now, the only legitimate use of cloning should be for research and medical

      [Cloning] S. Korea reports cloning of human embryo
      The achievement, to be published tomorrow in the journal Science, was hailed
      by many scientists because it brings closer the possibility that replacement
      tissues might one day be grown to treat medical conditions such as diabetes,
      spinal cord injuries and Parkinson's disease.

      [Polygamy] 2 in Kingston clan sue ex-member, attorneys
      Two members of the Kingston polygamy clan sued a former member and her
      attorneys Wednesday, claiming she defamed them at a news conference that
      announced a $110 million civil lawsuit against 242 Kingston family members
      and 97 businesses. Stephen Kingston, of Arizona, and Ted Kingston, Las
      Vegas, filed separate lawsuits in U.S. District Court, each seeking at least
      $2,000 for each news media report of the news conference and at least $1 for
      each person who saw the coverage. The suits list some 79 separate news
      organizations that published reports of the Aug. 28 news conference.

      Thu, Feb. 12, 2004
      [Raelians] Australia casts doubt on cloned baby claims
      Claims that a human baby had been cloned in Australia were dismissed as "the
      medical equivalent of a UFO story" by officals here. Biotechnology group
      Clonaid claimed late Wednesday that its sixth human clone had been born to a
      previously infertile Sydney couple last week at a local hospital. But the
      organisation, linked to the Raelian religious sect, declined to produce DNA
      evidence to back up its claims.

      [Raelians] Send in the clones
      They want us to believe that humans are descendants of aliens who arrived
      recently in UFOs. Now the cult known as the Raelian Movement claims its
      subsidiary company Clonaid has cloned a Sydney man at a cost of around
      $300,000. [...] One of Australia's leading reproductive experts, Professor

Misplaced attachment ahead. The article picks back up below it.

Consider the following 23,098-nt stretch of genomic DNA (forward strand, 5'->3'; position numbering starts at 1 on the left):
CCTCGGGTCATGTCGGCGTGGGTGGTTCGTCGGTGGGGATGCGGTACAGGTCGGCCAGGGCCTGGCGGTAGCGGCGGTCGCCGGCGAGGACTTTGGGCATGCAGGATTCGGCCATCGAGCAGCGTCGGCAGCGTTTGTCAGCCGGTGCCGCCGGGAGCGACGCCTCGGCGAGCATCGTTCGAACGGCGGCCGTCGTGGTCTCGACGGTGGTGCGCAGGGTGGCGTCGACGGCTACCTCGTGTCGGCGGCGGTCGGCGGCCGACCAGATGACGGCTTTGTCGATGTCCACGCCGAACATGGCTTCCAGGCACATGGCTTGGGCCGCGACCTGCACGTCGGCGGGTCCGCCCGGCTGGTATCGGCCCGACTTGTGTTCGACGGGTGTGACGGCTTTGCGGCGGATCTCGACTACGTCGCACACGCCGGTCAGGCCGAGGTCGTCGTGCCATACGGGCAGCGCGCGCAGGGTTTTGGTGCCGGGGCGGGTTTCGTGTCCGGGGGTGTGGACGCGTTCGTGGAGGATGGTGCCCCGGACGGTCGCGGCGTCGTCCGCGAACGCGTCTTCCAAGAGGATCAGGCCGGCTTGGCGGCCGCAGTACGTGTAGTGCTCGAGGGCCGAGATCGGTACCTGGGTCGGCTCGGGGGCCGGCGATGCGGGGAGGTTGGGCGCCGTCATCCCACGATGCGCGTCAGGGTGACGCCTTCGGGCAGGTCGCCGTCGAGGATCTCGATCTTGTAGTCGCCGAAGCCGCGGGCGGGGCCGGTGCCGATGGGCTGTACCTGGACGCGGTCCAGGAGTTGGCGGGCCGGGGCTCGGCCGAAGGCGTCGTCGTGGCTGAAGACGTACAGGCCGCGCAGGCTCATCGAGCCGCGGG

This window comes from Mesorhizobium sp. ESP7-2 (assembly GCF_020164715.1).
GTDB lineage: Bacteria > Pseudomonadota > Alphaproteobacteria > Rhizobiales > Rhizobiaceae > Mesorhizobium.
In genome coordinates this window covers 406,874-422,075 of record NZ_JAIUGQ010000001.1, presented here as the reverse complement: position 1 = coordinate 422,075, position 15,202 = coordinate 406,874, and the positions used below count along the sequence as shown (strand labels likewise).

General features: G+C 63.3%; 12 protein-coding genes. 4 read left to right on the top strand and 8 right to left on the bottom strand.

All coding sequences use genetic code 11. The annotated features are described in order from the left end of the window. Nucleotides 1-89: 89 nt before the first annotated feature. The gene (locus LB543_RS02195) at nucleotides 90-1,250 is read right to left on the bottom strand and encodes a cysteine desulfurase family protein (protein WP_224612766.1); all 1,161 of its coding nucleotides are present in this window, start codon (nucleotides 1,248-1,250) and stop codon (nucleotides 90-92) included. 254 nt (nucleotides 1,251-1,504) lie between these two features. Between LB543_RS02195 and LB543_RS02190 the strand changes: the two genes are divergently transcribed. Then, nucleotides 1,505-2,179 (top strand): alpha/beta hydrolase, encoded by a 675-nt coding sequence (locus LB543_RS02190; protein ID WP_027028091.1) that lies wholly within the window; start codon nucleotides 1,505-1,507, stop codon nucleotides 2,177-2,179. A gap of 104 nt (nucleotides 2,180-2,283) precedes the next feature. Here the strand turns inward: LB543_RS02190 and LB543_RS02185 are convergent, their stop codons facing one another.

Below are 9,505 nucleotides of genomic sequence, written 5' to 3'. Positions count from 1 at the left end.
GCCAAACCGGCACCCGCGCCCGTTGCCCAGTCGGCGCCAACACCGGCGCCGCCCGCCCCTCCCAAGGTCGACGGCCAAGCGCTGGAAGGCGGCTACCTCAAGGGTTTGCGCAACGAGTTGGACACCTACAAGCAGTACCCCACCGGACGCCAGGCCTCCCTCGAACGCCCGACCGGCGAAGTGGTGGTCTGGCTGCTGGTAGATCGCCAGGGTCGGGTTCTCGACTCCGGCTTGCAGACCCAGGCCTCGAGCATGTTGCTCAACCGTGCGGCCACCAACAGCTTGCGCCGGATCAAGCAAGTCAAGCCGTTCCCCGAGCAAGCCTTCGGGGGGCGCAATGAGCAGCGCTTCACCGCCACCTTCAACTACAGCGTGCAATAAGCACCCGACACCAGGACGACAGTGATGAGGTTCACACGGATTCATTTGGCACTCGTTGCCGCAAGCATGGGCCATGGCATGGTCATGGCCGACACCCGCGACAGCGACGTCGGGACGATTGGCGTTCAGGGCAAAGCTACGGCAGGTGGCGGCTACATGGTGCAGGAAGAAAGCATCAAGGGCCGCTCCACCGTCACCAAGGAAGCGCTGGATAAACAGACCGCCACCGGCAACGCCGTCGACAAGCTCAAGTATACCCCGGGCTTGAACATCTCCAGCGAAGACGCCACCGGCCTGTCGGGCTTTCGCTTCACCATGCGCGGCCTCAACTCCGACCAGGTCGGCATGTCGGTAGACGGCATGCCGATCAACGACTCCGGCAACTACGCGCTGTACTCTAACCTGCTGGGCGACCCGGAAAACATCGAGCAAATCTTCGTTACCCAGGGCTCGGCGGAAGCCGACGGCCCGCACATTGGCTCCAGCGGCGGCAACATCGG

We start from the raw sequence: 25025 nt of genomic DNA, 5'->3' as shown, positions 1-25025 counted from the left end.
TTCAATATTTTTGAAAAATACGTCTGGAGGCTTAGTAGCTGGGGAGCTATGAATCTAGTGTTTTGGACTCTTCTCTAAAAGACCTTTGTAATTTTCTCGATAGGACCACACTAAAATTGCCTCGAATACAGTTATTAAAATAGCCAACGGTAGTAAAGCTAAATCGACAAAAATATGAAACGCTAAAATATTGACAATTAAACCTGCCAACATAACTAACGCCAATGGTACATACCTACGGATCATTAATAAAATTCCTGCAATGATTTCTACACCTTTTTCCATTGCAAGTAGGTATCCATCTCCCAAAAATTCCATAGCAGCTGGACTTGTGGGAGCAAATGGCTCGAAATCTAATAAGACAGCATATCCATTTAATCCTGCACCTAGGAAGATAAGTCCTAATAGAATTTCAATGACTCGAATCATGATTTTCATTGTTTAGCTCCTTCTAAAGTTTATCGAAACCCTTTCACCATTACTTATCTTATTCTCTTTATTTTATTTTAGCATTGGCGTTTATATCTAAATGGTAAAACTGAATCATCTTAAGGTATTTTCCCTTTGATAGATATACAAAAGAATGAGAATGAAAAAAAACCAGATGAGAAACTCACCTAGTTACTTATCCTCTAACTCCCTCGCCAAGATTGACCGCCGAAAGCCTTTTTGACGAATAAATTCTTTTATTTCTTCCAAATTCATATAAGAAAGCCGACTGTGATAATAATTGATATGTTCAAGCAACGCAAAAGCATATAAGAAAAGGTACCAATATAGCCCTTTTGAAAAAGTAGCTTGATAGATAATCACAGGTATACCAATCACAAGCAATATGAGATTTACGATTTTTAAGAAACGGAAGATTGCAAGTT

Robert Jansen from Sydney IVF, said yesterday: "They claim life on Earth is
      of extraterrestrial origin. "I think it is about time someone applied the
      Trade Practices Act."

      [Aum Shinrikyo] Day of Judgment: Humble beginnings shed light on Aum cult
      This is the fourth installment of a series on Chizuo Matsumoto, the founder
      of the Aum Supreme Truth cult.

      [Tvind] Tvind sought troubled kids to employ
      Tvind leaders hit on a novel strategy to make the most of the bright green
      clothing-collection bins that dot Chicago-area streets: They attempted to
      enlist foster children and juvenile delinquents to help gather and sort the
      clothes. Since it gained a foothold in the U.S. in the 1980s, the Danish
      organization known as Tvind has tried without success to operate schools and
      residential treatment programs for troubled youth.

      [Tvind] The green bins of Gaia
      Gaia's clothing collection business flourishes in Chicago, but its promises
      to promote the environment are questionable. Meanwhile, the organization's
      leaders are under criminal indictment in Europe.

      [False Memory Syndrome] Not in cult: Woman gets $7.5 million
      Rush North Shore Medical Center psychiatrist Bennett Braun and psychologist
      Roberta Sachs paid a northwest suburban woman $7.5 million to settle her
      claim that they brainwashed her into believing she was a member of a cult
      and needed to be sterilized so she would not bear any more babies to be
      sacrificed for the cult. The truth is that Elizabeth Gale, 52, never had
      any children. She was just a woman with mild depression who surrendered
      herself to the care of Braun in 1986.